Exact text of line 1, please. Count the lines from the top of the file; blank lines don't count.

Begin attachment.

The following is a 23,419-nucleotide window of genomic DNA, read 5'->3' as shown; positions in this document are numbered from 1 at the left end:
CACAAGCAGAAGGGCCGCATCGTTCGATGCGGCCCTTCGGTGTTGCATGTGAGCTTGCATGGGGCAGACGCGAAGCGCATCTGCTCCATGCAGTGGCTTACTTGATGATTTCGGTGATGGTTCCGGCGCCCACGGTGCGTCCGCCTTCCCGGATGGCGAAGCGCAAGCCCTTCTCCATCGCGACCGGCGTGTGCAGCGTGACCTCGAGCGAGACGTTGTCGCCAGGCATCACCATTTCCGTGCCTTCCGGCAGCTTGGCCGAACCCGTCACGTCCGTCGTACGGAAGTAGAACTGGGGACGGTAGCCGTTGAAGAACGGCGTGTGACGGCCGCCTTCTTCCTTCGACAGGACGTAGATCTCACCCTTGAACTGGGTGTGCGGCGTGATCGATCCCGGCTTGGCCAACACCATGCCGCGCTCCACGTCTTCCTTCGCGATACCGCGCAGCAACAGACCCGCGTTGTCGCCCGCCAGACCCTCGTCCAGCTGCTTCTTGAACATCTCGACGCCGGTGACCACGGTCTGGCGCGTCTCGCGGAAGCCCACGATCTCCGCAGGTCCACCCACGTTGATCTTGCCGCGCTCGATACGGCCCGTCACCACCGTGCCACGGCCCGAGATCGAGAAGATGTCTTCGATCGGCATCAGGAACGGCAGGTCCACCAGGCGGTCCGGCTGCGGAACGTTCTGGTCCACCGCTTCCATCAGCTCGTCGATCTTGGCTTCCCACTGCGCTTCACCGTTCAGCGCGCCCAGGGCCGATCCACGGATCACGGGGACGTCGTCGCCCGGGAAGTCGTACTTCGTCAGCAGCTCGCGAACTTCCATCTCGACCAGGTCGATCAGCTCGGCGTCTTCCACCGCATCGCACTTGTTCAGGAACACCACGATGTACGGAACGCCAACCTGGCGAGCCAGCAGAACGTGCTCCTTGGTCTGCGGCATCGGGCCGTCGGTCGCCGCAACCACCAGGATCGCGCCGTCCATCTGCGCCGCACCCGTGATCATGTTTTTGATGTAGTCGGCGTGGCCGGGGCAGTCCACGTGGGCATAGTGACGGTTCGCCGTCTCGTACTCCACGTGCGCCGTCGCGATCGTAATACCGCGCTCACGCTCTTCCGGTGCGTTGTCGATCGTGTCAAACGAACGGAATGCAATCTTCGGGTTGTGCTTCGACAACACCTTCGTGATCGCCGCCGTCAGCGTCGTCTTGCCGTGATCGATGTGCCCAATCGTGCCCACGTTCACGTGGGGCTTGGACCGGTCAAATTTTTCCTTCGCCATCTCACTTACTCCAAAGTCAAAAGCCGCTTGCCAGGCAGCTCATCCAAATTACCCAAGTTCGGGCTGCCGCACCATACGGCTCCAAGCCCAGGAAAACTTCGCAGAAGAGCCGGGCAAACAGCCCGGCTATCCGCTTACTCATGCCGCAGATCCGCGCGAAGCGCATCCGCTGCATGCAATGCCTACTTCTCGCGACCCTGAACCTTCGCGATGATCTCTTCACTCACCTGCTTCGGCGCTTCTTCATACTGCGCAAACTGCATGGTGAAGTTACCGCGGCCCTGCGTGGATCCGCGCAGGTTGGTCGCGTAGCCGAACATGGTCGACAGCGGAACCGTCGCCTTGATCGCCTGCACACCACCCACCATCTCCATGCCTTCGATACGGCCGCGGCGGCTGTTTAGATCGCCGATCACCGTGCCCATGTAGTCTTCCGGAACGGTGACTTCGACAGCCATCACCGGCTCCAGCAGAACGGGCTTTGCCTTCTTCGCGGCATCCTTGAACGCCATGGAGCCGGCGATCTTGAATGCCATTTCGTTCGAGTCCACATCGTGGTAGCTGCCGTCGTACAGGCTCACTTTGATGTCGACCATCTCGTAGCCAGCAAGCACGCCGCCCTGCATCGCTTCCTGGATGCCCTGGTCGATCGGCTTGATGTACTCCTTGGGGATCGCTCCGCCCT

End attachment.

The following is a 23,419-nucleotide window of genomic DNA, read 5'->3' as shown; positions in this document are numbered from 1 at the left end: